WashPIRG kicked off its affordable textbooks campaign Monday morning with a press conference releasing the WashPIRG Foundation’s national survey results on textbook affordability.
Three speakers, ASUW Senate member Forrest Taylor, WashPIRG intern Charles Woldorff, and Chief Executive Officer of the University Book Store Louise Little, discussed the rising costs of textbooks and the methods being used to combat them.
“Students are paying too much for textbooks, plain and simple,” Woldorff said. “With modern technology there is absolutely no reason for textbooks to cost this much … the textbook market is broken and students are paying the price.”
The solution, Woldorff said, are open textbooks, which are textbooks published under an open copyright license, meaning anyone may use them. They could be made available to students and faculty for little to no cost.
WashPIRG believes that open textbooks will succeed in making textbooks more affordable where alternatives like rentals and e-textbooks have failed.
“Students could save $100 per course per semester if assigned an open textbook,” Woldorff said. “We’re calling on campus administrators, state legislators, and the federal government to give faculty resources they need to develop and use open textbooks in their classrooms.”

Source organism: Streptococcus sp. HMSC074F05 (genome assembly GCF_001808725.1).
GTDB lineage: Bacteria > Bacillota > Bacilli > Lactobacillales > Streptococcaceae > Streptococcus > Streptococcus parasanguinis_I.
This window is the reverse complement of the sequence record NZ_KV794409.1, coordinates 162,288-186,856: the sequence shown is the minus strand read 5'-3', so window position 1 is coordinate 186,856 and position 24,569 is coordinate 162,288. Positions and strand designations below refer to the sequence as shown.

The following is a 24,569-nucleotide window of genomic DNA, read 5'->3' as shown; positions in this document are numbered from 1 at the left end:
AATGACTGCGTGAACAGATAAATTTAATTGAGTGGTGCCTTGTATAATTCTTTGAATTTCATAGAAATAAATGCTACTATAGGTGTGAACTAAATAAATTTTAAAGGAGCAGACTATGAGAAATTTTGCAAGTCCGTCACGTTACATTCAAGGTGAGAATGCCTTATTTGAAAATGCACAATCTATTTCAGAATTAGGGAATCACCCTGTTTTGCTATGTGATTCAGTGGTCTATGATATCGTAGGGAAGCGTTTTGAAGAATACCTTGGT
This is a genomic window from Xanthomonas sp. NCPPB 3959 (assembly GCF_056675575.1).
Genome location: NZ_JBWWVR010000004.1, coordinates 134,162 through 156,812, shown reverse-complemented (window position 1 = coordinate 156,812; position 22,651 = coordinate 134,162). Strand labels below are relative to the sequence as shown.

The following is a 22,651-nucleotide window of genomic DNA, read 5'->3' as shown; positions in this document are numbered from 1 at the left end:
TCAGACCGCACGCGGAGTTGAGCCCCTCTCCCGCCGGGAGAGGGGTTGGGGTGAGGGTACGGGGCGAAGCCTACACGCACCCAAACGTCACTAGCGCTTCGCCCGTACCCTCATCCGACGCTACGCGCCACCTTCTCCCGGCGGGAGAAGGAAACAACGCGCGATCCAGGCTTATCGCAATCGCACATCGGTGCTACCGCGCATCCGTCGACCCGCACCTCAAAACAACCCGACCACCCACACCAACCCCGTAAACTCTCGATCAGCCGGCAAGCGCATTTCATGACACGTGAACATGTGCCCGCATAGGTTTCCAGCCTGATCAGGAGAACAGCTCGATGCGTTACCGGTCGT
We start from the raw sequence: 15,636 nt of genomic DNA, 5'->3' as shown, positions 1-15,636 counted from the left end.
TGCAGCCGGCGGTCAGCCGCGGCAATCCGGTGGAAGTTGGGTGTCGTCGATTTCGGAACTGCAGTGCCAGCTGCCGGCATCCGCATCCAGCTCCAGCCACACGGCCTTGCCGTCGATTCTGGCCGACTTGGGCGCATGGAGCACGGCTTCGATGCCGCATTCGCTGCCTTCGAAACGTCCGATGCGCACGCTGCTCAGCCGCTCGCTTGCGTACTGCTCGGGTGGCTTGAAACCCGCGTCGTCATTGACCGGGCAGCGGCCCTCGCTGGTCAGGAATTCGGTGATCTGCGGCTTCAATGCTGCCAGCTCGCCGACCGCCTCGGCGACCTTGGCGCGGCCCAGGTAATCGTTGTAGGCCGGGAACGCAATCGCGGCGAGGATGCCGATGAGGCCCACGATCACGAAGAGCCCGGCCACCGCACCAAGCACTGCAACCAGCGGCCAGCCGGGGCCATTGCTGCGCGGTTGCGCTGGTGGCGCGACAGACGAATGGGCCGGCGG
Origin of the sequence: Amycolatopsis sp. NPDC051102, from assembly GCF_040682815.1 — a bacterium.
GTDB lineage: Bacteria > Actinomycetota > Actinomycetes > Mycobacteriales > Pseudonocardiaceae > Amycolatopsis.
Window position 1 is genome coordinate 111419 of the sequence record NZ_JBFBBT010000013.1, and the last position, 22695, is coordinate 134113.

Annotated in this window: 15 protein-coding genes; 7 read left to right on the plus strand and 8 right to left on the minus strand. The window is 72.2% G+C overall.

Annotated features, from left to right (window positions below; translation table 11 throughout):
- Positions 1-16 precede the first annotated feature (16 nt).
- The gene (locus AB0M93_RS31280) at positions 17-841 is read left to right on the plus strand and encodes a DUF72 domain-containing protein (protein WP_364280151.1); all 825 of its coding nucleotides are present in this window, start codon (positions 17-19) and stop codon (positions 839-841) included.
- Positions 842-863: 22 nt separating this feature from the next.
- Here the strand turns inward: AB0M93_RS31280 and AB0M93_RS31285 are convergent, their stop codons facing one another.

The survey, titled “Fixing the Broken Textbook Market: How Students Respond To High Textbook Costs and Demand Alternatives,” was taken by more than 2,000 students at 150 campuses across the country, including the UW. The results found a majority of students have skipped buying a textbook because of cost, and approximately half chose classes based on the cost of the course’s textbooks.
Little said the U Book Store would be willing to offer newer, less expensive alternatives.
“If new formats are developed, we will look to offer those as well,” Little said. “We are happy to join the search to keep prices down and provide options. One of the things that we keep going back to is our effort to make textbooks affordable, and I’m sure on the outside students don’t always feel that way, but it really is our mission and our goal and one of our main areas of focus.”
Following the press conference, UW WashPIRG students invited UW students to fill out a sticky note with the amount they spent on textbooks this quarter and place it on a graph.
Throughout the afternoon, 91 students were surveyed on their expenses. In total, they spent $19,400, averaging at just over $200 per person.
One student, Christina Mulligan, placed hers over the $250 mark.
“It’s pretty painful — I could use some help,” she said. “I think that [open textbooks] would be great.”